06 March 2011

A Week in the Life etc, Part II

Fascinating stuff, this!  So I’ve tracked my food intake over the week and run up some totals, with surprising results.  On average I eat just over 1000 calories a day, plus 100 or so odd liquid calories from milk or juices.  Pad this with 500 or 600 calories gained from beer/mixed drinks {an average of 3 or 4 a day} and I’m still short below the 2500 or even 2000 caloric recommendation.  Craziness!  And on average I consume about 2000 mg of caffeine a day, primarily from the 12-cup pot of coffee I have each morning, and averaging a cup of drip coffee to have about 150 mg each. 
If we are what we eat, then as the chart suggests I’m not a whole lot by much.  I believe my low-cal existence can be summed up like this:  on an average day I either skip breakfast, or else eat a piece of toast or lil’ cup of yoghurt with my coffee/tea.  On unplanned-dinner days, lunch tends to be the larger meal of the day.  Mostly having to do with a cup of rice and pan-fried veg and meat or what-have-you.  Scrounge evenings, I’ll have a tin of soup and salad or sandwich; otherwise the roles will be reversed, with a light lunch and more interesting evening meal of pizza or crock-potted pork et al.  I don’t really snack anymore, and I tend to have a beer with dinner, and as the evening winds down another afterwards followed by a cup of warm decaffeinated something.  {Bear in mind the week’s average gets thrown by my evenings on the town Wednesday and Saturday…}
And yet I feel fine.  Going over the stats, I get my daily nutritional needs in terms of vitamins and minerals; I’m quite hydrated in some form or other as well.  So what started as a feeling that I spend my whole days eating, under scrutiny actually turn out to be quite a different case of guerilla small stuffs that tend to be nutritionally constructive.  And it has caused me to look into the effects of high caffeine ingestion, which studies indicate may be the cause of ‘tip of the tongue’ syndrome[i], among other such things.   Now how does that expression go?  Know thyself and...            Hum.
 "Damn, I had it on the plane…"

01 March 2011


            I need help.  This occurs to me on one of my late-night excursions to the kitchen faucet.  Spring may be on its way and all, but the apartment needs a major airing out.  Too dry, and I wake up nights with a burning, scratchy, phlegmy throat.  But that’s not what I need help with.  No, the realization that comes midway through a sumptuous swallowing of cold tap water is far more existential than a case of pharyngitis.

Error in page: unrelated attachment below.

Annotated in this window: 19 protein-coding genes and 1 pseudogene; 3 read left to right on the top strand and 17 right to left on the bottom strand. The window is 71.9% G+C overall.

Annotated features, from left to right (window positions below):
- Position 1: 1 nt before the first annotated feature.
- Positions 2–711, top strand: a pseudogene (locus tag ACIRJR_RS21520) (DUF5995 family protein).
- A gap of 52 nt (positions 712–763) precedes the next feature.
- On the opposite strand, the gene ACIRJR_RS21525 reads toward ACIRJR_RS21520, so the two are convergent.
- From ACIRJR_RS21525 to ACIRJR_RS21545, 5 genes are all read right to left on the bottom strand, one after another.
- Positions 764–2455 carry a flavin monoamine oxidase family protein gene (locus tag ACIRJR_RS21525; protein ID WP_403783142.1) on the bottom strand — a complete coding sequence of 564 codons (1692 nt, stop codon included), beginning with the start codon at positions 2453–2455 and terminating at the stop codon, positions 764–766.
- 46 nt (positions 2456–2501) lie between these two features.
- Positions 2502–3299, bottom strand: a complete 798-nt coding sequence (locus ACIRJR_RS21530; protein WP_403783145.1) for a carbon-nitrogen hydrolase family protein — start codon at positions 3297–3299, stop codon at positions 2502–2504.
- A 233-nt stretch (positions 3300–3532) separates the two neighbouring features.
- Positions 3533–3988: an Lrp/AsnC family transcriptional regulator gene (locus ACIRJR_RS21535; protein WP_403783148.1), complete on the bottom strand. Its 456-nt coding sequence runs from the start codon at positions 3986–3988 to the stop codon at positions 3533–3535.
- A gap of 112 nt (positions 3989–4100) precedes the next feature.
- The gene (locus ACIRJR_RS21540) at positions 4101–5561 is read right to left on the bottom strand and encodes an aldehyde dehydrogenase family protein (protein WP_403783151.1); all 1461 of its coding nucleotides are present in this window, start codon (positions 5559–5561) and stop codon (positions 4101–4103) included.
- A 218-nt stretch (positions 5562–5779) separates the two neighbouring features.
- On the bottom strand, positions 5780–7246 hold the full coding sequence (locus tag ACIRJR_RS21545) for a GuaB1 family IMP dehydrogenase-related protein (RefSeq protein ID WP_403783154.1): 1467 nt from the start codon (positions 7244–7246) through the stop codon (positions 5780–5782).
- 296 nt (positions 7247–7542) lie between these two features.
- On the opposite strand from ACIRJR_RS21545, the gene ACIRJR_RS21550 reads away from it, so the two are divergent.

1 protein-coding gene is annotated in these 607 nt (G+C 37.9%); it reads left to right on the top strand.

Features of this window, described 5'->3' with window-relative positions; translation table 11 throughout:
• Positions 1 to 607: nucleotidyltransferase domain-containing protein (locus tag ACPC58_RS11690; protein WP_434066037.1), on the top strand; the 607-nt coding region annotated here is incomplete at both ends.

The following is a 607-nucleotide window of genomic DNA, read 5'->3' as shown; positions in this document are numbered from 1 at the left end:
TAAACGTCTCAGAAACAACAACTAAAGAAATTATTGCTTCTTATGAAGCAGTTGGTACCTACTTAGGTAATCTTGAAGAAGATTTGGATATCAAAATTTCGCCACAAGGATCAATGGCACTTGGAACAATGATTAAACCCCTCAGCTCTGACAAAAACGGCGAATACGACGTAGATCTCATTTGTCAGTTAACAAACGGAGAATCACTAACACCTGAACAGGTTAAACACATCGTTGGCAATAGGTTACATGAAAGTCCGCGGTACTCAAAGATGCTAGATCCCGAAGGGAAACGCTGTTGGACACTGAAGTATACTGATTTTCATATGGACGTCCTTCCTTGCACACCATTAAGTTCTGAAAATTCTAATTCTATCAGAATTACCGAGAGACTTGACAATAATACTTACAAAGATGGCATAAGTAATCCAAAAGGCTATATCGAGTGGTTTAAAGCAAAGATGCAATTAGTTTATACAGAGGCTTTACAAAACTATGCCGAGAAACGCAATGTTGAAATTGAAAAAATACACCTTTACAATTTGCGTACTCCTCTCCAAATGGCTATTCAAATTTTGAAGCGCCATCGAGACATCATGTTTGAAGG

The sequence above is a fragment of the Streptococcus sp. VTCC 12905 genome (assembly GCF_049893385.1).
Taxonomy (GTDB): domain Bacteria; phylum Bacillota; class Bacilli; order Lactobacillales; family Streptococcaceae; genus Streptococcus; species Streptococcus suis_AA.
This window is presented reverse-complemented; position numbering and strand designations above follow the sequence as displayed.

I collect Transformers.  And I frankly have too many.  Like all habits and eccentricities and perversions one develops, my passion for these little rubixesque vehicles of death started in grade school.  Maybe our family’s Nissan Sentra wasn’t cool enough, or maybe the nigh-religious repetition of Saturday morning cartoons predisposed me towards it.  To me there was simply nothing cooler than a car that could unfold into a giant metal warrior, ready to do battle for the sake of the universe et cetera.
            Not that there’s anything wrong with that!  Likewise, it’s not so much a bother that a thirty-something year old bachelor might still have his boyhood collection stashed somewhere, to maybe bust out once in a while for nostalgia’s sake.  No, the problem lies more in the continued growth of this collection, which has gone exponential since I started my programming job five years ago.  Not only the quantity, but its extensive and quite public display in my living room warrants some concern, I now realize.  Paying around $800 online for a vintage Optimus Prime… blasphemous to say, but perhaps the phrase ‘disposable income’ has finally found its most sincere epitomization.  Food for thought in any case, as I lumber back to bed.
            I’m still thinking about it in the morning, long after my eggs and toast are nothing more than scattered crumbs and a film of slime on my plate.  I’ve been working on the daily crossword for an hour, to no real effect; mostly I sit and stare at the black bars and empty, occasionally numbered white boxes as I slurp up my fourth, fifth, sixth cup of coffee.  I need help.  {I need help?}  I need help.  Five thousand dollars in the past month.  {Help help help}
            I decide to take a short break and begin flipping back through the paper; same old stories, both of the imported and domestic varieties.  And as I’m glancing over the classifieds my eye catches the word ‘Transformers’ like a junkie spots a dealer, a glutton a cake, or a lech the slightest trace of nipple.  It’s a simple advert, not very descriptive.  But the name has me hooked, like a sign from above:  Transformers Anonymous.  “First meeting, Friday at the Civic Center, 7pm.”  Like a sign from above, it all fits in so perfectly.
            I’m in the Civic Center parking lot at a quarter-to, the day-of.  I’ve got sort of a queasy stomach, to tell the truth; the drab mid-seventies brown pebbled façade of the place makes me feel uncomfortably young again.  As though I’m on my way to a PTA meeting to discuss failing grades or a 'poor attitude,' like the time I got into a fight with Lars Ferman after he broke my Ransack figure.  The building only has three meeting rooms, and the one closest to the lobby has a conspicuous piece of yellow paper taped to its door, “Transformers Anonymous” block-printed across it with a black magic marker.